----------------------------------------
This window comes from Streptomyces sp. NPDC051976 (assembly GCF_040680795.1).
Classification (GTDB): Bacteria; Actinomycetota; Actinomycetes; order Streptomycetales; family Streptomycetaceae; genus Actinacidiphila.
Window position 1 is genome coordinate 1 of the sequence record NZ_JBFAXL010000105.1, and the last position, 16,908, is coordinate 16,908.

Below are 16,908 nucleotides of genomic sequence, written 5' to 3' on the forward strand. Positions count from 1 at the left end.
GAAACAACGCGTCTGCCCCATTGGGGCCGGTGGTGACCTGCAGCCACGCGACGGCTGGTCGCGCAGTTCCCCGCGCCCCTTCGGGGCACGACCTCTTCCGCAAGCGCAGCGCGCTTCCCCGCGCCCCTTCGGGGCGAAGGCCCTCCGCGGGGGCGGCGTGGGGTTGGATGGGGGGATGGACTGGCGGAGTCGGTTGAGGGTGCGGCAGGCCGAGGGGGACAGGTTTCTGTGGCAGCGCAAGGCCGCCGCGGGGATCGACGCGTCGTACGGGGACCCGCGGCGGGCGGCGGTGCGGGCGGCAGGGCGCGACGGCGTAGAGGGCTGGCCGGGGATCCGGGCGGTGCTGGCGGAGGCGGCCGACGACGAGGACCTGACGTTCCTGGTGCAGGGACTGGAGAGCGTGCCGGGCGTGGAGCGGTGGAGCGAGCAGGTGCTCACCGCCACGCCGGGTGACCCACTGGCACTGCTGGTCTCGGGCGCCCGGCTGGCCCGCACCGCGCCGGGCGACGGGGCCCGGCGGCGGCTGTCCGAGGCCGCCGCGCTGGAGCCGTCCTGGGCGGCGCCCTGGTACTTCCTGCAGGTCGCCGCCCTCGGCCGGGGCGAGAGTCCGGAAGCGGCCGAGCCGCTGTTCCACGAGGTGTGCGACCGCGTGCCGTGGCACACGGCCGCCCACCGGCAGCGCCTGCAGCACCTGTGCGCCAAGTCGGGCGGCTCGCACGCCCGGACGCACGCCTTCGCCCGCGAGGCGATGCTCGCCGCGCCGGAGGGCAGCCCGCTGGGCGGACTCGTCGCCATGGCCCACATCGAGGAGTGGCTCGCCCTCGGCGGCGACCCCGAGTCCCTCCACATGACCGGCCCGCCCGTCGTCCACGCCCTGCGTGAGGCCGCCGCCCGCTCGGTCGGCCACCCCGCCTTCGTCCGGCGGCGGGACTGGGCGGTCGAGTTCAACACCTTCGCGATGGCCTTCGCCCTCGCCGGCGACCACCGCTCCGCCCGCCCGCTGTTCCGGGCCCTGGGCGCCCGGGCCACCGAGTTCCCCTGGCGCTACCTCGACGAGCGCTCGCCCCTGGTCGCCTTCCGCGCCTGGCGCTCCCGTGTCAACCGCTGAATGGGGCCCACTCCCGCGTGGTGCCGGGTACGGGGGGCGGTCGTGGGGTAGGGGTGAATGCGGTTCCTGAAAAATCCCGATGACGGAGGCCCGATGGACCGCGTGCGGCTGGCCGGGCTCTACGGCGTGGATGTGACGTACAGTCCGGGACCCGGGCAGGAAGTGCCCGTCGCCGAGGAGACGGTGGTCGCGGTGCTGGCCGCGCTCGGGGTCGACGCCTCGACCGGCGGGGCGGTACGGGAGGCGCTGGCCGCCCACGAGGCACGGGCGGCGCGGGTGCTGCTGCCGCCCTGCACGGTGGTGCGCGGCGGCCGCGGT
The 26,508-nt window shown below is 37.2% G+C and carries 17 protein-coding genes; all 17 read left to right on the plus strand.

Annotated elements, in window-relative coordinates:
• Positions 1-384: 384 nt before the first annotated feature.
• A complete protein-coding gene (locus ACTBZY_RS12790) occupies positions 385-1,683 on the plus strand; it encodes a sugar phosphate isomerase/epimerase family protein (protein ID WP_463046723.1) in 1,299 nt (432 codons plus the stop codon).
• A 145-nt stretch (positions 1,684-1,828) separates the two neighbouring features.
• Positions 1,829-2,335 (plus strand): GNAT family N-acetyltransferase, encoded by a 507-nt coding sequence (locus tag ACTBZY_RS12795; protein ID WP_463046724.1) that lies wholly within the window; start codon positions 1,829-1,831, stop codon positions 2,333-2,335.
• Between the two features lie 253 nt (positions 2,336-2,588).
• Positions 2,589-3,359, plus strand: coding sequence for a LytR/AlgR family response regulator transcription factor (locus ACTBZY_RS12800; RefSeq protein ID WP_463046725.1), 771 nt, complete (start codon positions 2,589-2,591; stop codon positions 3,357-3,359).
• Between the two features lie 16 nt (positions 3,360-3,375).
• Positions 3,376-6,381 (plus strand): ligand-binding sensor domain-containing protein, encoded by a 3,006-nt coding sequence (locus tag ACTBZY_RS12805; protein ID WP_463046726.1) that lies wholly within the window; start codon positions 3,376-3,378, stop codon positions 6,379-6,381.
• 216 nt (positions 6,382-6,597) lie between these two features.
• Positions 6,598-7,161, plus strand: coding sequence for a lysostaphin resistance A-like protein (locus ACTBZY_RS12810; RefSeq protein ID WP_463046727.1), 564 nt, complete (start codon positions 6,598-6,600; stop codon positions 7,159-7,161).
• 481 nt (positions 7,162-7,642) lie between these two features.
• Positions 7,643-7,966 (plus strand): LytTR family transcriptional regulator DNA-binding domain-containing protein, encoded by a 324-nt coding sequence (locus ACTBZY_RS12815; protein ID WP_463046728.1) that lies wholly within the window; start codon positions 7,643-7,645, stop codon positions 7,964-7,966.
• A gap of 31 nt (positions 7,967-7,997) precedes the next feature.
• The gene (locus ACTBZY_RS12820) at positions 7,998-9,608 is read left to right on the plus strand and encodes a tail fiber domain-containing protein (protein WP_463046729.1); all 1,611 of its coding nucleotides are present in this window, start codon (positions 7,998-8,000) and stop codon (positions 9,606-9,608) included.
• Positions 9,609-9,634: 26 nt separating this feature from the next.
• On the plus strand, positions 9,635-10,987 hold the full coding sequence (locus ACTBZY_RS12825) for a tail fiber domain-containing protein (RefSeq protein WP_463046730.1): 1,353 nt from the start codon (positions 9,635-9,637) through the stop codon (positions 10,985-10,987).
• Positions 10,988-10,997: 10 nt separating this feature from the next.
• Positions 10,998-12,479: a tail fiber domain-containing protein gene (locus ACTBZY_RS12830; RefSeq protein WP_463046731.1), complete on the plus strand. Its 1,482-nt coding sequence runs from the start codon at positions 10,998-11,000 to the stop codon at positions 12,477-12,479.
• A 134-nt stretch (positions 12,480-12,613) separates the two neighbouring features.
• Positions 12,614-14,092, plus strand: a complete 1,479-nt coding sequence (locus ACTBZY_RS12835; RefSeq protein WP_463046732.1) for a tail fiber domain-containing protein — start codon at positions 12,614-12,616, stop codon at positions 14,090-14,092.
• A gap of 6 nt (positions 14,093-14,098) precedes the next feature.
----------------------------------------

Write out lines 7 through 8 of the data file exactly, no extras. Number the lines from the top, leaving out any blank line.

Annotated elements, in window-relative coordinates:
• Positions 1-384: 384 nt before the first annotated feature.